Presidio Parkway, which will replace the      Chicago harbor to a railroad, upholding
roadway at the south end of the Golden        a pubic trust in the state’s navigable
Gate Bridge in San Francisco.                 waters and the commerce over them.
    Of course, whether it’s a good idea to    But in the teeth of the recession, advo-
partner with private investors to build,      cates of a broader public commons are
manage, sell, or lease back public prop-      finding it hard to attract a quorum.
erty is a matter of opinion. Leonard C.           “Public agencies in California are
Gilroy, director of government reform         facing difficulties they have never faced
for the libertarian Reason Foundation         before,” says Steven Meyers, a princi-
in Los Angeles, insists “privatization is     pal at Meyers Nave in Oakland who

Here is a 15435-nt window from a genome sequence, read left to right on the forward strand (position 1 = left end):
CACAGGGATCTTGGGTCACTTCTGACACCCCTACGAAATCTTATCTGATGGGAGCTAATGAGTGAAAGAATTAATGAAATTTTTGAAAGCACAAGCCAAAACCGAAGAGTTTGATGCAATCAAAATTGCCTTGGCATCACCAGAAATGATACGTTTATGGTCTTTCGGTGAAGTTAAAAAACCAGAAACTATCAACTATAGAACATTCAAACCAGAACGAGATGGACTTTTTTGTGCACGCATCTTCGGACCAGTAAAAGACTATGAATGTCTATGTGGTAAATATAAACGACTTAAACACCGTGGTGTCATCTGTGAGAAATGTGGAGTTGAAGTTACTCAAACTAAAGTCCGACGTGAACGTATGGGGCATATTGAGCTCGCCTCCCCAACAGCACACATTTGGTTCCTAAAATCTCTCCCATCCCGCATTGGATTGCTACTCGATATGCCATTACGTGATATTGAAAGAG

not partisan and not ideological.” He         recently established a P3 infrastructure
says P3 contracts should be “perfor-          group. “Property tax revenue is not
mance-based,” permitting public entities      coming back—so the public agencies
to mitigate risk in financing, construc-      must change.”
tion, and maintenance.                            Faced with a Macquarie Toll Road,
    Gilroy is principal editor of the foun-   an Antarctica Capital Civic Center, and
dation’s Annual Privatization Report,         a Meridiam Court Building, we’re left
which chronicles privatized roads,            with the words of 17th-century protest-
bridges, buildings, airports, water and       ers to the English enclosure acts:
sewage systems, schools, prisons, and             The law locks up the man or woman
social services. “There’s a big cloud of          Who steals the goose from off
private capital hovering, waiting for an             the common,
opportunity to invest,” Gilroy says.              But leaves the greater villain loose
    But the skeptics aren’t buying it.            Who steals the common from under
Reacting to last year’s expanded P3                  the goose. CL

                                                                                           CALLAWYER.COM DECEMBER 2010   13